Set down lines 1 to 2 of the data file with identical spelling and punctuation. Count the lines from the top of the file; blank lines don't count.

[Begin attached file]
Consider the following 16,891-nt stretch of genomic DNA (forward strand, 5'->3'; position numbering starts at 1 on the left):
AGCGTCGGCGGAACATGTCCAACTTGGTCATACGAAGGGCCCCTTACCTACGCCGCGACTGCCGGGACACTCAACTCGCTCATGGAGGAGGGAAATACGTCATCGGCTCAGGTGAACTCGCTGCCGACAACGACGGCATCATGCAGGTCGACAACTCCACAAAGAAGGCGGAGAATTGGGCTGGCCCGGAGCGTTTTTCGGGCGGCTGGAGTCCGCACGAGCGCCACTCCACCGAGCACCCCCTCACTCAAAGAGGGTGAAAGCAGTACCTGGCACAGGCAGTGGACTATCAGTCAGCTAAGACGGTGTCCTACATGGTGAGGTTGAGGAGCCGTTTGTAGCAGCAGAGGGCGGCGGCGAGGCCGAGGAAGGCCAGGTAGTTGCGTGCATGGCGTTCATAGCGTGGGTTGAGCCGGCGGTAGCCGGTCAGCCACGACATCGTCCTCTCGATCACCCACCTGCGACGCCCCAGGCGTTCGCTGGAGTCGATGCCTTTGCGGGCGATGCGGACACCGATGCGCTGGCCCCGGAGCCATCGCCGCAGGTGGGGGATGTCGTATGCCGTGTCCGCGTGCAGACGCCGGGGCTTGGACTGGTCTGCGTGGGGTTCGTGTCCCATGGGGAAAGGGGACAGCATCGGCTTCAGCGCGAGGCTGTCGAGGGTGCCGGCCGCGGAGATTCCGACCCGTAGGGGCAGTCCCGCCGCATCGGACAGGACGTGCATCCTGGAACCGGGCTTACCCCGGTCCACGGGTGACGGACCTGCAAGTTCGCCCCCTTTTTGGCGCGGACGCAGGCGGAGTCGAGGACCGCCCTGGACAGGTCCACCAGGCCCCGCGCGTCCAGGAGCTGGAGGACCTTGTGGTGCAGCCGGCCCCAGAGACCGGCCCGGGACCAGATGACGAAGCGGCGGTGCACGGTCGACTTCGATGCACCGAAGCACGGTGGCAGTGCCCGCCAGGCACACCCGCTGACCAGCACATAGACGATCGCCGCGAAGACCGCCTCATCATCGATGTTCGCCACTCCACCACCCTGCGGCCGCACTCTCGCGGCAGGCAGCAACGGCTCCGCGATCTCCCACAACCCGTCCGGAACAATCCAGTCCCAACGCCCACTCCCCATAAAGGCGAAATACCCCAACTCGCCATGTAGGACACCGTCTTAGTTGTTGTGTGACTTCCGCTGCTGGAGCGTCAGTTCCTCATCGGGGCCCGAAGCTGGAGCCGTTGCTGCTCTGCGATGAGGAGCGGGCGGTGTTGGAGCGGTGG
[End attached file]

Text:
Consider the following 16,891-nt stretch of genomic DNA (forward strand, 5'->3'; position numbering starts at 1 on the left):
AGCGTCGGCGGAACATGTCCAACTTGGTCATACGAAGGGCCCCTTACCTACGCCGCGACTGCCGGGACACTCAACTCGCTCATGGAGGAGGGAAATACGTCATCGGCTCAGGTGAACTCGCTGCCGACAACGACGGCATCATGCAGGTCGACAACTCCACAAAGAAGGCGGAGAATTGGGCTGGCCCGGAGCGTTTTTCGGGCGGCTGGAGTCCGCACGAGCGCCACTCCACCGAGCACCCCCTCACTCAAAGAGGGTGAAAGCAGTACCTGGCACAGGCAGTGGACTATCAGTCAGCTAAGACGGTGTCCTACATGGTGAGGTTGAGGAGCCGTTTGTAGCAGCAGAGGGCGGCGGCGAGGCCGAGGAAGGCCAGGTAGTTGCGTGCATGGCGTTCATAGCGTGGGTTGAGCCGGCGGTAGCCGGTCAGCCACGACATCGTCCTCTCGATCACCCACCTGCGACGCCCCAGGCGTTCGCTGGAGTCGATGCCTTTGCGGGCGATGCGGACACCGATGCGCTGGCCCCGGAGCCATCGCCGCAGGTGGGGGATGTCGTATGCCGTGTCCGCGTGCAGACGCCGGGGCTTGGACTGGTCTGCGTGGGGTTCGTGTCCCATGGGGAAAGGGGACAGCATCGGCTTCAGCGCGAGGCTGTCGAGGGTGCCGGCCGCGGAGATTCCGACCCGTAGGGGCAGTCCCGCCGCATCGGACAGGACGTGCATCCTGGAACCGGGCTTACCCCGGTCCACGGGTGACGGACCTGCAAGTTCGCCCCCTTTTTGGCGCGGACGCAGGCGGAGTCGAGGACCGCCCTGGACAGGTCCACCAGGCCCCGCGCGTCCAGGAGCTGGAGGACCTTGTGGTGCAGCCGGCCCCAGAGACCGGCCCGGGACCAGATGACGAAGCGGCGGTGCACGGTCGACTTCGATGCACCGAAGCACGGTGGCAGTGCCCGCCAGGCACACCCGCTGACCAGCACATAGACGATCGCCGCGAAGACCGCCTCATCATCGATGTTCGCCACTCCACCACCCTGCGGCCGCACTCTCGCGGCAGGCAGCAACGGCTCCGCGATCTCCCACAACCCGTCCGGAACAATCCAGTCCCAACGCCCACTCCCCATAAAGGCGAAATACCCCAACTCGCCATGTAGGACACCGTCTTAGTTGTTGTGTGACTTCCGCTGCTGGAGCGTCAGTTCCTCATCGGGGCCCGAAGCTGGAGCCGTTGCTGCTCTGCGATGAGGAGCGGGCGGTGTTGGAGCGGTGG